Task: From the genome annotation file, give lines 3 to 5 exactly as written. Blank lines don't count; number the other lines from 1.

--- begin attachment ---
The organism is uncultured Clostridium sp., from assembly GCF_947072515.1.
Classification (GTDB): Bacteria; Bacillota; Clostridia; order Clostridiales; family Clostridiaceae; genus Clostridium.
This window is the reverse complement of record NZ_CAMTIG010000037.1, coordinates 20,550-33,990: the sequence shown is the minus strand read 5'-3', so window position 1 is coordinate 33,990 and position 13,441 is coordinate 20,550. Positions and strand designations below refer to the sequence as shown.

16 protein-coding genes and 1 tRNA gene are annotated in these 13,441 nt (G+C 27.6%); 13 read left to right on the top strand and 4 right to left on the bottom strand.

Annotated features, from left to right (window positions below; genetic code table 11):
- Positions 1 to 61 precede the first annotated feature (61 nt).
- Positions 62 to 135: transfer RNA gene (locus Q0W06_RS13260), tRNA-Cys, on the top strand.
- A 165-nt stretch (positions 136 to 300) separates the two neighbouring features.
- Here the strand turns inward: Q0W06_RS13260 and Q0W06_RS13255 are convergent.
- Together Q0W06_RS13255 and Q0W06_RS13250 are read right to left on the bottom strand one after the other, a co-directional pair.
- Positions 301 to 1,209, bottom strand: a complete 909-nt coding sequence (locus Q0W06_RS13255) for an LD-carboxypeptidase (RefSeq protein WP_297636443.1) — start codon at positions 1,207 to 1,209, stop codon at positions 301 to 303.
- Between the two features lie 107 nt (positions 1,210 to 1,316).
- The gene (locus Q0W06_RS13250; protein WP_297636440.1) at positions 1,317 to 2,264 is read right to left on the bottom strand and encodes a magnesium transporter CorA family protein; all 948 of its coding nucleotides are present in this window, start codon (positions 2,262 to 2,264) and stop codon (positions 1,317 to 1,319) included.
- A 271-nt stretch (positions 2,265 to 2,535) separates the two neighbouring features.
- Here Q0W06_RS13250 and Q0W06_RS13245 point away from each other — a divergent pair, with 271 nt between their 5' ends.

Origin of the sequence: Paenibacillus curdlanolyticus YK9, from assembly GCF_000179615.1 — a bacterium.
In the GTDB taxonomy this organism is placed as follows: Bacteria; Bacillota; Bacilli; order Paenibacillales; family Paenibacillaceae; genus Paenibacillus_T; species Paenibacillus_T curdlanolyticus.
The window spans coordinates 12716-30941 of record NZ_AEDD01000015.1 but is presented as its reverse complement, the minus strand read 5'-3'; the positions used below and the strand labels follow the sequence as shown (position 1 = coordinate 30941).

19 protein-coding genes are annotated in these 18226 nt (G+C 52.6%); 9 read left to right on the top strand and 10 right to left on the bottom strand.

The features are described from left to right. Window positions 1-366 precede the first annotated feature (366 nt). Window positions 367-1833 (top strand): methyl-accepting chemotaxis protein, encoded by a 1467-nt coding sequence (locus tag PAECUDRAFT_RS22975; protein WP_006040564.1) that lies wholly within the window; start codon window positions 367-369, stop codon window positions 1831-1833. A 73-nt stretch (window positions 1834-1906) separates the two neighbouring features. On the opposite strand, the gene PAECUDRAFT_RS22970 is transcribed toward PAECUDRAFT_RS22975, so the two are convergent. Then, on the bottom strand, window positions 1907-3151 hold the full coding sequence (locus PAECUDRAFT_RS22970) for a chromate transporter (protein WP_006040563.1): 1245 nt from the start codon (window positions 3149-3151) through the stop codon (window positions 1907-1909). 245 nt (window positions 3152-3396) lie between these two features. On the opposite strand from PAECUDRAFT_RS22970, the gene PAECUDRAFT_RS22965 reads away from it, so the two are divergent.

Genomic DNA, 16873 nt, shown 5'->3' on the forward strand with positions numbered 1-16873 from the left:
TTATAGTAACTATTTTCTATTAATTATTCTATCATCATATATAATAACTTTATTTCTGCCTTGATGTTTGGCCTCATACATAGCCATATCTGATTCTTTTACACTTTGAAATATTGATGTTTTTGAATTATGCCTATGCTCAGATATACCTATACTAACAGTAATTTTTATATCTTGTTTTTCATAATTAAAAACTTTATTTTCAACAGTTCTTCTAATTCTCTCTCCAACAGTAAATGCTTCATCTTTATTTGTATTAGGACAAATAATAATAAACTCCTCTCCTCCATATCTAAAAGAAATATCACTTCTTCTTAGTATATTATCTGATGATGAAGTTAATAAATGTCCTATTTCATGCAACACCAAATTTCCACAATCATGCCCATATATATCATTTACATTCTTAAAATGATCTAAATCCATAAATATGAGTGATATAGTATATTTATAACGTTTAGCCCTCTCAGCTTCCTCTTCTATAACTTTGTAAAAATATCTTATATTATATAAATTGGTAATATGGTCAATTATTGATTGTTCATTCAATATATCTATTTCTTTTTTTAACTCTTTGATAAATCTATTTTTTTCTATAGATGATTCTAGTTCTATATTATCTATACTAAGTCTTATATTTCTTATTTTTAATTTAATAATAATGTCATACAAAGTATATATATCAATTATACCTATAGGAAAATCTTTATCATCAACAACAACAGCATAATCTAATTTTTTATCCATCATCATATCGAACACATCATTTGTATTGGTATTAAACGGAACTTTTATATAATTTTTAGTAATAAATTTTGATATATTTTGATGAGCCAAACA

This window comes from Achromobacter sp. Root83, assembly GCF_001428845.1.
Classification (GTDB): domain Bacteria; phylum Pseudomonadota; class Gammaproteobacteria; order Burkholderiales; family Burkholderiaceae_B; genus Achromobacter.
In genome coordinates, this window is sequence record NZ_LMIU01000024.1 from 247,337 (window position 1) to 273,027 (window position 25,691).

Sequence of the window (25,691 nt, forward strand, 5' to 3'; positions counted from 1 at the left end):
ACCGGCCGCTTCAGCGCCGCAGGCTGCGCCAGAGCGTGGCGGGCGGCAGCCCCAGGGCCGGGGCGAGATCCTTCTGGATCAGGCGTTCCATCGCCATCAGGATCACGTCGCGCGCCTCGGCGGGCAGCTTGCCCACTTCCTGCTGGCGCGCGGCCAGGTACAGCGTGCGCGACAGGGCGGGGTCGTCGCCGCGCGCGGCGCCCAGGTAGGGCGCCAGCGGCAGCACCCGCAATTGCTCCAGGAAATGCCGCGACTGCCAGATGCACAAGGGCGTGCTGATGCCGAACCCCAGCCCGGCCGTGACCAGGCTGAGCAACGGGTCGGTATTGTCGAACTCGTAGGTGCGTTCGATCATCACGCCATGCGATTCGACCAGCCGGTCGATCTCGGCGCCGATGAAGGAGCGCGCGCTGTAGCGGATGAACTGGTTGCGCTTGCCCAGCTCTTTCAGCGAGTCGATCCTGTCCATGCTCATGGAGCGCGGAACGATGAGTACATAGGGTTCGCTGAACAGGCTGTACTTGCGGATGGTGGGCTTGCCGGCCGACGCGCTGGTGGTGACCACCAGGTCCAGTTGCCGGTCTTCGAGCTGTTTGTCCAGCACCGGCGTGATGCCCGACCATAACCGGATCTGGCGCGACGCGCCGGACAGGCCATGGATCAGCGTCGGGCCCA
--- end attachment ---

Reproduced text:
This window is the reverse complement of record NZ_CAMTIG010000037.1, coordinates 20,550-33,990: the sequence shown is the minus strand read 5'-3', so window position 1 is coordinate 33,990 and position 13,441 is coordinate 20,550. Positions and strand designations below refer to the sequence as shown.

16 protein-coding genes and 1 tRNA gene are annotated in these 13,441 nt (G+C 27.6%); 13 read left to right on the top strand and 4 right to left on the bottom strand.

Annotated features, from left to right (window positions below; genetic code table 11):